“Almost anything you do in a club is marketable,” says Ellsworth, who helps students translate their club activity into terms that will resonate with those offering internships or jobs. “When a student in a club plans and then executes a club event, that’s ‘project management.’ And if several members are involved, it’s ‘teamwork.’ While being elected as the club’s president demonstrates ‘leadership.'”
According to Collins at NACE, employers seek out candidates who’ve displayed leadership, teamwork, flexibility and a strong work ethic. These strengths can be developed in the classroom, says Collins, but student-led activities are ripe with opportunities to sharpen what are often called “soft skills.”
Turn Club Connections Into Internship Opportunities
A strong resume can lead to a good internship, which can lead to a great job. In fact, according to Collins, the most crucial factor for employers is an applicant’s internship in a field related to the job. Even better is an internship in the organization where an applicant is applying for a job.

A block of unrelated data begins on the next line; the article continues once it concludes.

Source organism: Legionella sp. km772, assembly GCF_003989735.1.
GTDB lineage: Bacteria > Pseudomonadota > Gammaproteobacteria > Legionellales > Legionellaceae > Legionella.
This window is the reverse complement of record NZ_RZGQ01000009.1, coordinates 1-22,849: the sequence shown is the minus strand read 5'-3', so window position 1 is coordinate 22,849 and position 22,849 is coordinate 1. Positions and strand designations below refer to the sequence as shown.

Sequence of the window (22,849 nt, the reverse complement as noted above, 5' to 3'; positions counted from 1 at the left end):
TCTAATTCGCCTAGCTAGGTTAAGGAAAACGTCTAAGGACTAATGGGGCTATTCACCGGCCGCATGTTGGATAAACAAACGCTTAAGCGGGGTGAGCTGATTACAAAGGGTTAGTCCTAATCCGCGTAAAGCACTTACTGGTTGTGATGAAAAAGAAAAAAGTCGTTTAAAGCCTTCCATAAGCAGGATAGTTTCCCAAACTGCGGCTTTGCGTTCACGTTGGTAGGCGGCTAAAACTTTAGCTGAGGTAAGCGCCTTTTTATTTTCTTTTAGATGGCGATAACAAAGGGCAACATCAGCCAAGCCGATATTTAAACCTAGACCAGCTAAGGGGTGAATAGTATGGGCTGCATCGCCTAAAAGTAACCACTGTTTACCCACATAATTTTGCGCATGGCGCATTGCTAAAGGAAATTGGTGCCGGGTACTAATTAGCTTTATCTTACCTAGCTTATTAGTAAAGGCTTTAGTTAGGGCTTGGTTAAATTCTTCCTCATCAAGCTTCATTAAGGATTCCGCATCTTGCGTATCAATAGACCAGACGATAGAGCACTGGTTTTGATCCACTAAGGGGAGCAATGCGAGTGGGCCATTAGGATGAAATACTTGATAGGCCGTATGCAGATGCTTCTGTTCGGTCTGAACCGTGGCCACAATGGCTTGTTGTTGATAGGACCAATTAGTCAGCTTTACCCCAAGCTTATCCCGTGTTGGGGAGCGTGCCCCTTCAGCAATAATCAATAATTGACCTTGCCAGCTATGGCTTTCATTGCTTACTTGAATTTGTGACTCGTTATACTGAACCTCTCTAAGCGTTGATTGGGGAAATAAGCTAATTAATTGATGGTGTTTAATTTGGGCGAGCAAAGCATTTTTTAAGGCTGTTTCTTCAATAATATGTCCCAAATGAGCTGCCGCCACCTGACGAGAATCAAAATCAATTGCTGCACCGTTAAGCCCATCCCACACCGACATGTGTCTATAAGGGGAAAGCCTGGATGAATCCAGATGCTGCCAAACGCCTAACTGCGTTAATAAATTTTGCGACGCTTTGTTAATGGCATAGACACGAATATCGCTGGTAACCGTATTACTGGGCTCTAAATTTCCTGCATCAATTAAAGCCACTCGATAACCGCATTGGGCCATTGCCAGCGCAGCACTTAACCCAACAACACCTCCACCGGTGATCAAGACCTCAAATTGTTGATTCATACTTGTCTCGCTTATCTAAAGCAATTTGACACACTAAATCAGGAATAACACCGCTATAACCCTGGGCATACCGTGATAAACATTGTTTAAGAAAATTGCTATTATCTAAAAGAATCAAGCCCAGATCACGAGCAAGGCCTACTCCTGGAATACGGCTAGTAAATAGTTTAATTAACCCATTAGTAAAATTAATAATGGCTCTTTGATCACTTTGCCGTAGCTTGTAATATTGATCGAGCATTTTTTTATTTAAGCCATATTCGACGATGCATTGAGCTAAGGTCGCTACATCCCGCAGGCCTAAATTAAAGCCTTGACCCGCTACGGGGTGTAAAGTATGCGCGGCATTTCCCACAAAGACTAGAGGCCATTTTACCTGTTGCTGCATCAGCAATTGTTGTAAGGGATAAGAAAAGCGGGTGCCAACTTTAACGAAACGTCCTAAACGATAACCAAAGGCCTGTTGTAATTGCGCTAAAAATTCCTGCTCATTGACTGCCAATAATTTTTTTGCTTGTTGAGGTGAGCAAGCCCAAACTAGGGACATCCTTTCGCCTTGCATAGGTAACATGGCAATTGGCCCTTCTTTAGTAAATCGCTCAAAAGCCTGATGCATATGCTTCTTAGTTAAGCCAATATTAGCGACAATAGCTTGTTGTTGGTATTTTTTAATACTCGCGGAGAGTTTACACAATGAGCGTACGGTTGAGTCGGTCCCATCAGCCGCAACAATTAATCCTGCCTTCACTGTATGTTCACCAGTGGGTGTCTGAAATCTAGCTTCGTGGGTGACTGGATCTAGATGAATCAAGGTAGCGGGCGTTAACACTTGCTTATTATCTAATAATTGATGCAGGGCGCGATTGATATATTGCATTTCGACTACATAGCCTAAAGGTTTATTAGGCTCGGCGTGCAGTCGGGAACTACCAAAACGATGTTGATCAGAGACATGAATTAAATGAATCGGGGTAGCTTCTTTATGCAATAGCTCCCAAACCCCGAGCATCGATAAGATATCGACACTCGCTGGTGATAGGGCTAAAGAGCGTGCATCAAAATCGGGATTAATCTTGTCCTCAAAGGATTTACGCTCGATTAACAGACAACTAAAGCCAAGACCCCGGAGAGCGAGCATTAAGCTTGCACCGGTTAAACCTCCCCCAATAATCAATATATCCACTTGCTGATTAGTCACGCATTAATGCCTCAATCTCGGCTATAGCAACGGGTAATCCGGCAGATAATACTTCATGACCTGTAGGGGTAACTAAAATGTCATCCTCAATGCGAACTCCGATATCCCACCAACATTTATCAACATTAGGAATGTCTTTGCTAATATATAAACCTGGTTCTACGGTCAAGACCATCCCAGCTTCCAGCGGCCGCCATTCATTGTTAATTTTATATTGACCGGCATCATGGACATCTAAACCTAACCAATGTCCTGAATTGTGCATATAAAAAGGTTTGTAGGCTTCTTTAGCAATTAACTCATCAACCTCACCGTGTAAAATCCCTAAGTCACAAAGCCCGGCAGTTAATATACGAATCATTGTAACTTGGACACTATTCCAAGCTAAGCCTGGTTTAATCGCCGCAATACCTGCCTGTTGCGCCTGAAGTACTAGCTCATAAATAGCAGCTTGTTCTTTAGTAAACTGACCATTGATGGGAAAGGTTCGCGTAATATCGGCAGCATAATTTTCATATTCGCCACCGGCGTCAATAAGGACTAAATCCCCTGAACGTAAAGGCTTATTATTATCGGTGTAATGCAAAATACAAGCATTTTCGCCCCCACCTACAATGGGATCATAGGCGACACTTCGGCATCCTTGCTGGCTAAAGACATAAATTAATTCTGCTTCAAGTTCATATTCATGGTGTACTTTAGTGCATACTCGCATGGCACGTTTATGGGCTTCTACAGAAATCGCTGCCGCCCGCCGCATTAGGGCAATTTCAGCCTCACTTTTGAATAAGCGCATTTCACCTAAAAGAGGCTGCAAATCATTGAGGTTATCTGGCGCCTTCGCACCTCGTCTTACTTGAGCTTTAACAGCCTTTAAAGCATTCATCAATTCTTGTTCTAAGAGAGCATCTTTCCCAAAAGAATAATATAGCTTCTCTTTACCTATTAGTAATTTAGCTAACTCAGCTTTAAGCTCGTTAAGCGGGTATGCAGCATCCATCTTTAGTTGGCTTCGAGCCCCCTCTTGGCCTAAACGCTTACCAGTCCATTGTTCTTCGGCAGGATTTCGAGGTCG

As part of Slayton’s networking, she reached out to an alum at an organization involved with women’s health and reproductive rights. By her senior year, she had already completed two internships in these fields, leading the alum to offer her a one-year post-graduation position working remotely for the nonprofit organization he led. When the year was up, DKT International offered Slayton a permanent position at its headquarters in Washington, D.C.
McCuen’s experience in a different field was similar. After graduation, he began a management training position at a national clothing chain, and after completing that program was hired by a second national clothing chain within the same organization, where he was rapidly promoted. A few years later, the former premed major took his next step and began his MBA.